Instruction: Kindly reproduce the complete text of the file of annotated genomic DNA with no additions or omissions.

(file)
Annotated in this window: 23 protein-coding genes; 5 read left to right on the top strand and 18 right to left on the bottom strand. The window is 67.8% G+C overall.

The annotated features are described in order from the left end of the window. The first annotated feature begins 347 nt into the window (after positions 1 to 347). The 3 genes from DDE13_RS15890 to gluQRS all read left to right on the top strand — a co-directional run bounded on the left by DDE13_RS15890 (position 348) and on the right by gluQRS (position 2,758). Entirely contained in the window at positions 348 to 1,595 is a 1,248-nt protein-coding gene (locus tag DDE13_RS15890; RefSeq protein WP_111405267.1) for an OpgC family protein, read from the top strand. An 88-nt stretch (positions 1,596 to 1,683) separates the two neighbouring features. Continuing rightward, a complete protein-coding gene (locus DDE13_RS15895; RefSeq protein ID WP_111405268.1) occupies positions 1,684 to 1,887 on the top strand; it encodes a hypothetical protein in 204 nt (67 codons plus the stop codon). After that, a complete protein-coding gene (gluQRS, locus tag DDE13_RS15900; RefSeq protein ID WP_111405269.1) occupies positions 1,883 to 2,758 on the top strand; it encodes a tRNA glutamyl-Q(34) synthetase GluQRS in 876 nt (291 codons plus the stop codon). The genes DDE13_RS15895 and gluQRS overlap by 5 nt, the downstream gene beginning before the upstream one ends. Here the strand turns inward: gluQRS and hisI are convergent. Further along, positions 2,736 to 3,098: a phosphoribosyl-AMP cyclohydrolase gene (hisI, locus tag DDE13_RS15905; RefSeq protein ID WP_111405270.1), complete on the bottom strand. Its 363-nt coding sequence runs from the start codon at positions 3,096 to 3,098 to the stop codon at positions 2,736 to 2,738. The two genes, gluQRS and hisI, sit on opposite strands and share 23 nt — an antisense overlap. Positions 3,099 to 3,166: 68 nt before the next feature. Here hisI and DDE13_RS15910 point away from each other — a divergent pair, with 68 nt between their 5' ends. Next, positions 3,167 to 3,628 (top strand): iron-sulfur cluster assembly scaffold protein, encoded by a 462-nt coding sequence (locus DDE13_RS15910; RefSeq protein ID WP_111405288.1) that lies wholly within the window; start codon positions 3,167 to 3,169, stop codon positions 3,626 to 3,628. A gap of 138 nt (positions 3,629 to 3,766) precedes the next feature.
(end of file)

Annotated in this window: 23 protein-coding genes; 5 read left to right on the top strand and 18 right to left on the bottom strand. The window is 67.8% G+C overall.

The annotated features are described in order from the left end of the window. The first annotated feature begins 347 nt into the window (after positions 1 to 347). The 3 genes from DDE13_RS15890 to gluQRS all read left to right on the top strand — a co-directional run bounded on the left by DDE13_RS15890 (position 348) and on the right by gluQRS (position 2,758). Entirely contained in the window at positions 348 to 1,595 is a 1,248-nt protein-coding gene (locus tag DDE13_RS15890; RefSeq protein WP_111405267.1) for an OpgC family protein, read from the top strand. An 88-nt stretch (positions 1,596 to 1,683) separates the two neighbouring features. Continuing rightward, a complete protein-coding gene (locus DDE13_RS15895; RefSeq protein ID WP_111405268.1) occupies positions 1,684 to 1,887 on the top strand; it encodes a hypothetical protein in 204 nt (67 codons plus the stop codon). After that, a complete protein-coding gene (gluQRS, locus tag DDE13_RS15900; RefSeq protein ID WP_111405269.1) occupies positions 1,883 to 2,758 on the top strand; it encodes a tRNA glutamyl-Q(34) synthetase GluQRS in 876 nt (291 codons plus the stop codon). The genes DDE13_RS15895 and gluQRS overlap by 5 nt, the downstream gene beginning before the upstream one ends. Here the strand turns inward: gluQRS and hisI are convergent. Further along, positions 2,736 to 3,098: a phosphoribosyl-AMP cyclohydrolase gene (hisI, locus tag DDE13_RS15905; RefSeq protein ID WP_111405270.1), complete on the bottom strand. Its 363-nt coding sequence runs from the start codon at positions 3,096 to 3,098 to the stop codon at positions 2,736 to 2,738. The two genes, gluQRS and hisI, sit on opposite strands and share 23 nt — an antisense overlap. Positions 3,099 to 3,166: 68 nt before the next feature. Here hisI and DDE13_RS15910 point away from each other — a divergent pair, with 68 nt between their 5' ends. Next, positions 3,167 to 3,628 (top strand): iron-sulfur cluster assembly scaffold protein, encoded by a 462-nt coding sequence (locus DDE13_RS15910; RefSeq protein ID WP_111405288.1) that lies wholly within the window; start codon positions 3,167 to 3,169, stop codon positions 3,626 to 3,628. A gap of 138 nt (positions 3,629 to 3,766) precedes the next feature.